By Jef With One F
By Rocks Off
By Chris Lane
By Angelica Leicht
By Corey Deiterman
By Angelica Leicht
By Corey Deiterman
If you're not aware of either, shame on you. Roberson and David are in the vanguard of independent soul, alongside Frank McComb, Amel Larrieux, Conya Doss, N'dambi, etc. These artists bypass the major-label drama and drop music on their own terms, by their own damn selves.
If there were a general in this indie-soul battalion, it would be Roberson. In the past few years, the 33-year-old from Rahway, New Jersey also the home state of underground soul men Gordon Chambers and V has been alternative R&B's most recognizable voice. Roberson has released a slew of albums on his own Blue Erro Soul label, including his latest, ...Left. He's been drafted as guest vocalist for albums by beatnuts J. Rawls, DJ Spinna and Kev Brown, and he also has a steady songwriting career, penning tunes for Dwele, Musiq Soulchild, Jill Scott and producer DJ Jazzy Jeff.
"I will say that my artistry went to another notch, another place musically because of the time I spent in Philadelphia," says Roberson from his South Jersey home. "Rocking with Jazzy Jeff and all the [production company] Touch of Jazz guys helped me tremendously."
Like most with flourishing careers, Roberson ("Erro" to his friends) has learned from past mistakes. He signed a deal with Warner Bros. while still attending Howard University, but apart from recording and releasing one single, nothing came of it.
These days, Roberson finds the independent life much more fulfilling. "I've always said I would never talk somebody out of doing a deal with a major," he says. "Or that I would never, ever do a deal with a major. But it's not the place right now. My focus right now is to turn my actual label into a powerhouse, to some degree, that we can not only put out my records, but probably put out some other artists as well. That's the goal."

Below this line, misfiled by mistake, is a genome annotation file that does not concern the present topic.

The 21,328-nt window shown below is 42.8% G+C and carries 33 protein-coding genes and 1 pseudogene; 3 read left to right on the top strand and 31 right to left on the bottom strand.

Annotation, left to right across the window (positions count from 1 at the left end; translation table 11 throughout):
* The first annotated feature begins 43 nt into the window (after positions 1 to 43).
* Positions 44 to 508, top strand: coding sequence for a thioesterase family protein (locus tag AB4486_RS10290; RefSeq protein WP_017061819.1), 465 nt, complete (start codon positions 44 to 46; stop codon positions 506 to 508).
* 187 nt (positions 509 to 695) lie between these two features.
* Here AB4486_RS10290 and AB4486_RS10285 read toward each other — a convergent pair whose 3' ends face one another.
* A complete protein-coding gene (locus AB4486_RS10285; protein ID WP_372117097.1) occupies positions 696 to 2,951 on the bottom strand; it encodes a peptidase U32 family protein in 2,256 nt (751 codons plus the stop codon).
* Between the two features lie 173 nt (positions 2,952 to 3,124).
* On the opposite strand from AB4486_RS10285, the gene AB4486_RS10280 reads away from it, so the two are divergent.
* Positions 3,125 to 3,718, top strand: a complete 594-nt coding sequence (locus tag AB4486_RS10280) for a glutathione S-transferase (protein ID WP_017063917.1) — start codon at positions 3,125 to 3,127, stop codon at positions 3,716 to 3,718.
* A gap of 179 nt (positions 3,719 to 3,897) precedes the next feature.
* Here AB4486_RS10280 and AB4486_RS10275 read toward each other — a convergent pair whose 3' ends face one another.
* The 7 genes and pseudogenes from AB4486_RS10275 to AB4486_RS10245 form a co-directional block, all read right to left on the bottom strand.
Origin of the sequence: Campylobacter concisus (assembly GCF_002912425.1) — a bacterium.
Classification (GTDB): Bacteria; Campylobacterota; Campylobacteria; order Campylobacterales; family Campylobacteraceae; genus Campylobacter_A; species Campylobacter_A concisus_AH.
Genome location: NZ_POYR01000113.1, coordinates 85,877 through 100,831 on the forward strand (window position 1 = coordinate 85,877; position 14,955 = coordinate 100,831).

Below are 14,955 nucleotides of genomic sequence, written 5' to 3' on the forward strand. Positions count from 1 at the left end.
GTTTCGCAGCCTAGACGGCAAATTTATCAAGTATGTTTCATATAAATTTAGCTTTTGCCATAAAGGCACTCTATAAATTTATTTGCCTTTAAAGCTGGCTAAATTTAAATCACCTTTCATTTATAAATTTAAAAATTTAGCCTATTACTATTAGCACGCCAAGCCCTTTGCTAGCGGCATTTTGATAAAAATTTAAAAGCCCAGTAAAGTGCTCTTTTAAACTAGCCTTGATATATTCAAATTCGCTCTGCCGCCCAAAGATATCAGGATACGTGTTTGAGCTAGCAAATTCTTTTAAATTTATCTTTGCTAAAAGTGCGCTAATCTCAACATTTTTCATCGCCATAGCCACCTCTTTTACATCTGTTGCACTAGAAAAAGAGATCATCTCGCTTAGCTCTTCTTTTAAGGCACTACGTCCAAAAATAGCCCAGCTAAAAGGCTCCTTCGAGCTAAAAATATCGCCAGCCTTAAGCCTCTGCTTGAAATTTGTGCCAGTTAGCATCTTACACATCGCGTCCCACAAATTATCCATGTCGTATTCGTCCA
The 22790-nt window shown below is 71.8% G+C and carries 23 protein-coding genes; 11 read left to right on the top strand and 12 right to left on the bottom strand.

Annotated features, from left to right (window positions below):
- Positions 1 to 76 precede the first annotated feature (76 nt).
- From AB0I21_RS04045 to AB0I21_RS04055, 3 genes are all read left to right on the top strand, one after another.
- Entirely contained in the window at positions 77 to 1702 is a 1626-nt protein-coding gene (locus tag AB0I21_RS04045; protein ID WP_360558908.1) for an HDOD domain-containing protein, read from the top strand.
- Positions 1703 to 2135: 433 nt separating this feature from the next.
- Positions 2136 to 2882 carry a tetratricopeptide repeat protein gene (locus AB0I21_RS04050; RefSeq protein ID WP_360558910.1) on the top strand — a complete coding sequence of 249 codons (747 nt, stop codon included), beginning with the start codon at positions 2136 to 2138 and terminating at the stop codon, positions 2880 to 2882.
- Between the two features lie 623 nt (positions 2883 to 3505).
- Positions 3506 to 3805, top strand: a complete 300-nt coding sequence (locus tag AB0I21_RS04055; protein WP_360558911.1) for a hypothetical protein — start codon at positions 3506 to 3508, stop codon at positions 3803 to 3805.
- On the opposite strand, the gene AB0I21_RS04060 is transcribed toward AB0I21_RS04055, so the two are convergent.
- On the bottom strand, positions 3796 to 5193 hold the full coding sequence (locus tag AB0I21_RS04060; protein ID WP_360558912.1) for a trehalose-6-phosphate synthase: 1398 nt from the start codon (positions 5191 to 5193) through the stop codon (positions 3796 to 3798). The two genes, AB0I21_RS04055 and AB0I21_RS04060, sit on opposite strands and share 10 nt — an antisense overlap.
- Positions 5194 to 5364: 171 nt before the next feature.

Besides, Roberson sees nothing alluring about today's mainstream R&B that would make him want to inch toward the majors. "It's less now to even try to convince me to go there now, because it's doing poor," he says. "It's getting poorer by the second."
While Roberson distributes his music the DIY way, Savannah, Georgia native David has a little help from his friends. David's label, Brash Music, has distributed both his 2004 debut, 3 Chords & the Truth, and his latest, last year's The Red Clay Chronicles. But composing his music, David is on his own, which he says works out well for him.
"I have a studio," says David, 30, calling from his adopted hometown of Atlanta. "So basically, I just work out of my studio. And all the people that I'm associated with you know, I live downtown it's easy to get folks to come through and do their parts."
David rounded up several of the ATL's most valuable players for Chronicles. One track includes background vocals from fellow fringe R&B artist P.J. Morton, Tori Alamaze the original, discarded vocalist on the Pussycat Dolls' hit "Don't Cha" and Laurnea Wilkerson, formerly of Loose Ends and Arrested Development. On the album's centerpiece, "Words," he duets with longtime friend and occasional tourmate India.Arie.
For the most part, Chronicles shows David beaming with pride over the city; the title is a reference to Atlanta, which sits on top of red clay, and the talented performers he's happy to have as neighbors.
"It is a lot about things that are going on here," he says, referring to the same soul circle that has produced Cee-Lo, Joi, Donnie and transplanted Brit Julie Dexter. "I can either tell the side of the story that's being told a million times, or tell the side of a story that I see."
Roberson and David may differ vocally Roberson's soft-spoken balladeer style is essential for quiet-storm fans, while David's smoky, raspy vocals are a must for those who like a touch of gospel with their R&B but both aspire to spark a similar electric charge onstage. This is where both men say they work the hardest.
"It's been pretty much hotels and airports and stages," says Roberson, who tours ferociously, not just domestically but overseas in England and Japan. The same goes for David, who usually entertains audiences here and abroad with just a guitar and his songs. (They share the same international distributor.)
And it's not just David's own songs that unite his audiences. Whenever he covers an unlikely tune, like '80s Britpop/funk band Level 42's "Something About You," he's not the only one shocked at how everyone knows it. This may explain why he includes the song on Chronicles.
"A lot of black people are always surprised that they know it, and a lot of white people are surprised 'cuz they didn't know everybody that knew it," says David. "It shows a lot about how universal some good songs are, you know."